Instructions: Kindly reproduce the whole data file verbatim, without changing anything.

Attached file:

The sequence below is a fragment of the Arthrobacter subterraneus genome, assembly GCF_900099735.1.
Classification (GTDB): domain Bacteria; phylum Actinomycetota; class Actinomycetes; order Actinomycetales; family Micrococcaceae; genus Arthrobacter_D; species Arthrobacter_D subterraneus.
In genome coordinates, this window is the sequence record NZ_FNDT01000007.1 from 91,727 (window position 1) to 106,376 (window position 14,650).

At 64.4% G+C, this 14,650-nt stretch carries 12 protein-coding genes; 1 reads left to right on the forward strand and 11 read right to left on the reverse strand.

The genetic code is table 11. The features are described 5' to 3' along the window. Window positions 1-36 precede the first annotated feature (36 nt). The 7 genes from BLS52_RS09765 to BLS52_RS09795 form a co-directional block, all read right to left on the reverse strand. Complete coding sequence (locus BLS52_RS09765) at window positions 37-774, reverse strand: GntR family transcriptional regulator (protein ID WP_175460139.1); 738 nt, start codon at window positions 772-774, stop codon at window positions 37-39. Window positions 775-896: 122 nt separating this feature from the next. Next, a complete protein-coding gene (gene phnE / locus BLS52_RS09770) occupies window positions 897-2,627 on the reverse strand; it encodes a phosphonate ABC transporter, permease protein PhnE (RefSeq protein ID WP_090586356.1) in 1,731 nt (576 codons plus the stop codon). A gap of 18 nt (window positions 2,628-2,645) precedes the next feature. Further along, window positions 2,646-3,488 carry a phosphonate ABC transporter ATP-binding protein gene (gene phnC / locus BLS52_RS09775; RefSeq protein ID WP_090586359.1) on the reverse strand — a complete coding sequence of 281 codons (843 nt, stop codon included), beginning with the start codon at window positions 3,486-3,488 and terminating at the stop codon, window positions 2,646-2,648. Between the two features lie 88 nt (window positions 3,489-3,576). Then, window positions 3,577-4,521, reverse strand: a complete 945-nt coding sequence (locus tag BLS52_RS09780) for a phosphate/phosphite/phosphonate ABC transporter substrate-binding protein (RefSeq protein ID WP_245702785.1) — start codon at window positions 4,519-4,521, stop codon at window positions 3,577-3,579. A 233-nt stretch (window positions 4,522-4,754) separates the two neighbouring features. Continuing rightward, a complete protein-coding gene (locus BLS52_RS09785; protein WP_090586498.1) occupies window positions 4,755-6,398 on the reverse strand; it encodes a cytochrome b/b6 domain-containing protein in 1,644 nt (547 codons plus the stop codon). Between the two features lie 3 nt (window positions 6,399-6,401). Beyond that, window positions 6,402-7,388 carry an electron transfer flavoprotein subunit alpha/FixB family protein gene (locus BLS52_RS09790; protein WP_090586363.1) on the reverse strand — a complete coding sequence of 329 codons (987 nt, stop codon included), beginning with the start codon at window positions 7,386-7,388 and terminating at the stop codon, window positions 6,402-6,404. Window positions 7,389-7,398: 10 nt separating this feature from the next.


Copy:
The sequence below is a fragment of the Arthrobacter subterraneus genome, assembly GCF_900099735.1.
Classification (GTDB): domain Bacteria; phylum Actinomycetota; class Actinomycetes; order Actinomycetales; family Micrococcaceae; genus Arthrobacter_D; species Arthrobacter_D subterraneus.
In genome coordinates, this window is the sequence record NZ_FNDT01000007.1 from 91,727 (window position 1) to 106,376 (window position 14,650).

At 64.4% G+C, this 14,650-nt stretch carries 12 protein-coding genes; 1 reads left to right on the forward strand and 11 read right to left on the reverse strand.

The genetic code is table 11. The features are described 5' to 3' along the window. Window positions 1-36 precede the first annotated feature (36 nt). The 7 genes from BLS52_RS09765 to BLS52_RS09795 form a co-directional block, all read right to left on the reverse strand. Complete coding sequence (locus BLS52_RS09765) at window positions 37-774, reverse strand: GntR family transcriptional regulator (protein ID WP_175460139.1); 738 nt, start codon at window positions 772-774, stop codon at window positions 37-39. Window positions 775-896: 122 nt separating this feature from the next. Next, a complete protein-coding gene (gene phnE / locus BLS52_RS09770) occupies window positions 897-2,627 on the reverse strand; it encodes a phosphonate ABC transporter, permease protein PhnE (RefSeq protein ID WP_090586356.1) in 1,731 nt (576 codons plus the stop codon). A gap of 18 nt (window positions 2,628-2,645) precedes the next feature. Further along, window positions 2,646-3,488 carry a phosphonate ABC transporter ATP-binding protein gene (gene phnC / locus BLS52_RS09775; RefSeq protein ID WP_090586359.1) on the reverse strand — a complete coding sequence of 281 codons (843 nt, stop codon included), beginning with the start codon at window positions 3,486-3,488 and terminating at the stop codon, window positions 2,646-2,648. Between the two features lie 88 nt (window positions 3,489-3,576). Then, window positions 3,577-4,521, reverse strand: a complete 945-nt coding sequence (locus tag BLS52_RS09780) for a phosphate/phosphite/phosphonate ABC transporter substrate-binding protein (RefSeq protein ID WP_245702785.1) — start codon at window positions 4,519-4,521, stop codon at window positions 3,577-3,579. A 233-nt stretch (window positions 4,522-4,754) separates the two neighbouring features. Continuing rightward, a complete protein-coding gene (locus BLS52_RS09785; protein WP_090586498.1) occupies window positions 4,755-6,398 on the reverse strand; it encodes a cytochrome b/b6 domain-containing protein in 1,644 nt (547 codons plus the stop codon). Between the two features lie 3 nt (window positions 6,399-6,401). Beyond that, window positions 6,402-7,388 carry an electron transfer flavoprotein subunit alpha/FixB family protein gene (locus BLS52_RS09790; protein WP_090586363.1) on the reverse strand — a complete coding sequence of 329 codons (987 nt, stop codon included), beginning with the start codon at window positions 7,386-7,388 and terminating at the stop codon, window positions 6,402-6,404. Window positions 7,389-7,398: 10 nt separating this feature from the next.